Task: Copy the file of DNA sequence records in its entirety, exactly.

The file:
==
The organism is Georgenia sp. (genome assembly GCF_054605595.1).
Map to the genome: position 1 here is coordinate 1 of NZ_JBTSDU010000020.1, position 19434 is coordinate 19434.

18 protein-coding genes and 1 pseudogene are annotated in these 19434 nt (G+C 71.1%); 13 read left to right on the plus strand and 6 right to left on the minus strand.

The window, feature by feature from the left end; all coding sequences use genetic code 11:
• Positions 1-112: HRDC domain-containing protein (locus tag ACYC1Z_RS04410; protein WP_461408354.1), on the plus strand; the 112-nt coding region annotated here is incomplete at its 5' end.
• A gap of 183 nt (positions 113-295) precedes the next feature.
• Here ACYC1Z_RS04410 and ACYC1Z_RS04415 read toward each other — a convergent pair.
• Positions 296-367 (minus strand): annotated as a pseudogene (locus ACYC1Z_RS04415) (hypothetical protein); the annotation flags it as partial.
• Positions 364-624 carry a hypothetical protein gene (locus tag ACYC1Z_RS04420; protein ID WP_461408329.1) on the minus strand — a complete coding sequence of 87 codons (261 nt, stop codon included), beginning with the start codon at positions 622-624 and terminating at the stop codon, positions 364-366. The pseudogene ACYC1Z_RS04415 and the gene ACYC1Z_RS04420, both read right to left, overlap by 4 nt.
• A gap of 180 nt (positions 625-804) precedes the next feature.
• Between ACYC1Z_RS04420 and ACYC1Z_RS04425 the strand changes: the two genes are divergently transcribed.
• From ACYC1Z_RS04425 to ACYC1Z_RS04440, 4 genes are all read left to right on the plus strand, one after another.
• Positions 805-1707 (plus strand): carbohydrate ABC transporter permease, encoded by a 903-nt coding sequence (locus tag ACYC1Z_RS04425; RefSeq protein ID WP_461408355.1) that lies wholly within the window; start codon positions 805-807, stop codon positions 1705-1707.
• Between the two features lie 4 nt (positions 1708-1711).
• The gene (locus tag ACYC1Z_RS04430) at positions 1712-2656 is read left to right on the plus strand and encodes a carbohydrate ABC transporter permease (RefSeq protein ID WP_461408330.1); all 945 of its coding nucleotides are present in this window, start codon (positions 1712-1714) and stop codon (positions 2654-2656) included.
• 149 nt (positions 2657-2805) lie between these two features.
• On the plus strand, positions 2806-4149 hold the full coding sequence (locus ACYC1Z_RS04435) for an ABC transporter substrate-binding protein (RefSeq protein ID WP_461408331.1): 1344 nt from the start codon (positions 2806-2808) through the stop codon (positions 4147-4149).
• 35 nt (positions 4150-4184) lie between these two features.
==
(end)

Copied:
The organism is Georgenia sp. (genome assembly GCF_054605595.1).
Map to the genome: position 1 here is coordinate 1 of NZ_JBTSDU010000020.1, position 19434 is coordinate 19434.

18 protein-coding genes and 1 pseudogene are annotated in these 19434 nt (G+C 71.1%); 13 read left to right on the plus strand and 6 right to left on the minus strand.

The window, feature by feature from the left end; all coding sequences use genetic code 11:
• Positions 1-112: HRDC domain-containing protein (locus tag ACYC1Z_RS04410; protein WP_461408354.1), on the plus strand; the 112-nt coding region annotated here is incomplete at its 5' end.
• A gap of 183 nt (positions 113-295) precedes the next feature.
• Here ACYC1Z_RS04410 and ACYC1Z_RS04415 read toward each other — a convergent pair.
• Positions 296-367 (minus strand): annotated as a pseudogene (locus ACYC1Z_RS04415) (hypothetical protein); the annotation flags it as partial.
• Positions 364-624 carry a hypothetical protein gene (locus tag ACYC1Z_RS04420; protein ID WP_461408329.1) on the minus strand — a complete coding sequence of 87 codons (261 nt, stop codon included), beginning with the start codon at positions 622-624 and terminating at the stop codon, positions 364-366. The pseudogene ACYC1Z_RS04415 and the gene ACYC1Z_RS04420, both read right to left, overlap by 4 nt.
• A gap of 180 nt (positions 625-804) precedes the next feature.
• Between ACYC1Z_RS04420 and ACYC1Z_RS04425 the strand changes: the two genes are divergently transcribed.
• From ACYC1Z_RS04425 to ACYC1Z_RS04440, 4 genes are all read left to right on the plus strand, one after another.
• Positions 805-1707 (plus strand): carbohydrate ABC transporter permease, encoded by a 903-nt coding sequence (locus tag ACYC1Z_RS04425; RefSeq protein ID WP_461408355.1) that lies wholly within the window; start codon positions 805-807, stop codon positions 1705-1707.
• Between the two features lie 4 nt (positions 1708-1711).
• The gene (locus tag ACYC1Z_RS04430) at positions 1712-2656 is read left to right on the plus strand and encodes a carbohydrate ABC transporter permease (RefSeq protein ID WP_461408330.1); all 945 of its coding nucleotides are present in this window, start codon (positions 1712-1714) and stop codon (positions 2654-2656) included.
• 149 nt (positions 2657-2805) lie between these two features.
• On the plus strand, positions 2806-4149 hold the full coding sequence (locus ACYC1Z_RS04435) for an ABC transporter substrate-binding protein (RefSeq protein ID WP_461408331.1): 1344 nt from the start codon (positions 2806-2808) through the stop codon (positions 4147-4149).
• 35 nt (positions 4150-4184) lie between these two features.